Living With Polio
Along with wheelchairs, nothing conjures up as much anxiety as the idea of having to use new—or long-ago discarded—splints, braces, canes or crutches. Using supportive devices may seem like sending a beacon to the world that we are disabled. After years of functioning without obvious aids, it seems like stepping backwards.
I know how difficult these transitions are. I had polio in one leg at age nine and functioned relatively well for thirty years. All that time I fooled myself into thinking I was a “passer” and worked very hard not to look disabled. I’m convinced now that the stress of trying to fit into the able-bodied world brought on my post-polio symptoms sooner.
By the age of forty-one I had so much pain and instability in my polio knee that going without bracing was no longer an option. About ten years later I starting using a cane and later a forearm crutch, then a scooter for distance walking. As each new piece of equipment became part of my life, my overwhelming emotion was relief, and I wondered why I hadn’t done it sooner. My quality of life improved, and I didn’t have to prove anything anymore.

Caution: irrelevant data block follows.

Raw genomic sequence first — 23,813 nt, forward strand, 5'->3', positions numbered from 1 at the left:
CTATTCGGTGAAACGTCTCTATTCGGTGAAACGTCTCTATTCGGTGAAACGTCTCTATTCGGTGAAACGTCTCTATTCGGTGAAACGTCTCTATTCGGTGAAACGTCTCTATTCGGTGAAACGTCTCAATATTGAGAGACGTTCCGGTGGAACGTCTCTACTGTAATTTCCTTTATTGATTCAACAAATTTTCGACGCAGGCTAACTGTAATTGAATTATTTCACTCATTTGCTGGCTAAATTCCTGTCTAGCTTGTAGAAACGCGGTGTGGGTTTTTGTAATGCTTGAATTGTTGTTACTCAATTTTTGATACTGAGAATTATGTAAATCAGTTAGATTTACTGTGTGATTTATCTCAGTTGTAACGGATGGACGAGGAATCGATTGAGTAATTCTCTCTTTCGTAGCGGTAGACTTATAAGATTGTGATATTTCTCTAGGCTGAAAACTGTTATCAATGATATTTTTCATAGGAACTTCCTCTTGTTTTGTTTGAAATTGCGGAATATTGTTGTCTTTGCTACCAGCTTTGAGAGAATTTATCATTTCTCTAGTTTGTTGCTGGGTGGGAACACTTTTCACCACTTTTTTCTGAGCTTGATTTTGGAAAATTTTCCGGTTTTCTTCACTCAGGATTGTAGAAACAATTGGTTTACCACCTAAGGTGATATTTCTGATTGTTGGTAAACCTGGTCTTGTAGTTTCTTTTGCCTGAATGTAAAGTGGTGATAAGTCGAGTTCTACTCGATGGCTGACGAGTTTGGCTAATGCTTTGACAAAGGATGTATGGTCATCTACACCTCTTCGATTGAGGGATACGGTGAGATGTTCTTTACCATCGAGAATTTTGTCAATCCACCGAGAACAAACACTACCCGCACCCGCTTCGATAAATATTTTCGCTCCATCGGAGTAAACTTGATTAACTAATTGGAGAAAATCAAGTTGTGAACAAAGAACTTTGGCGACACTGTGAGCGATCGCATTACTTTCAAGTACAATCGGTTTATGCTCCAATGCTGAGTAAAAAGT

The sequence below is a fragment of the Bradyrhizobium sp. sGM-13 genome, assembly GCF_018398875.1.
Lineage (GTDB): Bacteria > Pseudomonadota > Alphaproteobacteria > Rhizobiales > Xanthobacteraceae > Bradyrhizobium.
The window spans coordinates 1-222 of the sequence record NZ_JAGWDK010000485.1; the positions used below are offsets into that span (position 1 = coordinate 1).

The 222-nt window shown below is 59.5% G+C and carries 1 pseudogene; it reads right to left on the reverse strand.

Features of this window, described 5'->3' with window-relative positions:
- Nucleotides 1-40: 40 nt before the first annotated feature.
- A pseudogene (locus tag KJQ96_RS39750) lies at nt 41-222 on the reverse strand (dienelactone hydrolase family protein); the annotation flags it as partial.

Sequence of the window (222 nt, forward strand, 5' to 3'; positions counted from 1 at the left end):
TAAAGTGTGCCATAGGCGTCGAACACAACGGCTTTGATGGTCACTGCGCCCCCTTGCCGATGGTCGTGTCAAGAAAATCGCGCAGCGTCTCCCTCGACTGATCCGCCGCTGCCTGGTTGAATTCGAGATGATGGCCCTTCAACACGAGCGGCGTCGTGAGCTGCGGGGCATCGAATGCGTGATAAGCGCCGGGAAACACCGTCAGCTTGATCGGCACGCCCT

Supportive devices and walking aids offer many advantages, such as compensating for muscle weakness, relieving pain, and supporting unstable joints. All this makes a big difference in our energy level and therefore our functional level.
When muscles are too weak to provide support during walking, such as the quadriceps muscle at the front of the knee, ligaments have to provide the support. This can lead to problems like “back-knee” or medial-lateral instability (sideways shifting), and the joint gradually deteriorates. Once a joint is damaged, it will not regain its former functional level, but a long-leg brace can maintain the knee in an acceptable position.
Weak muscles at the front of the ankle can cause a “foot drop” where you cannot bring your toes upward to allow your heel to hit the ground first. To keep from stubbing your toe and possibly falling, your leg has to lift higher than normal with each step. In this case, a short leg brace is an energy-saver and a safety aid.
Weakness in the wrist or thumb muscles can cause you to compensate by moving your arm in ways which quickly fatigue the whole upper extremity, including the elbow and shoulder muscles. Hand splints such as a wrist or thumb support keep these joints in a functional position. If a brace or splint is fabricated properly and fits well, it should never be uncomfortable, throw you off balance, or compromise your function. Now and then commercial off-the-shelf devices are adequate, but it usually works better when the appliance is custom-made especially for your individual problems. Don’t hesitate to return, as many times as needed, to the person who made your device if you experience any problems at all. I’ve known people who were afraid to be critical so they didn’t report difficulties and ended up storing the appliance in the closet. If we want our needs to be met, we must learn to be effective complainers.
© 2008 Grace R. Young
Courtesy of Diane Young and Sharon Lark.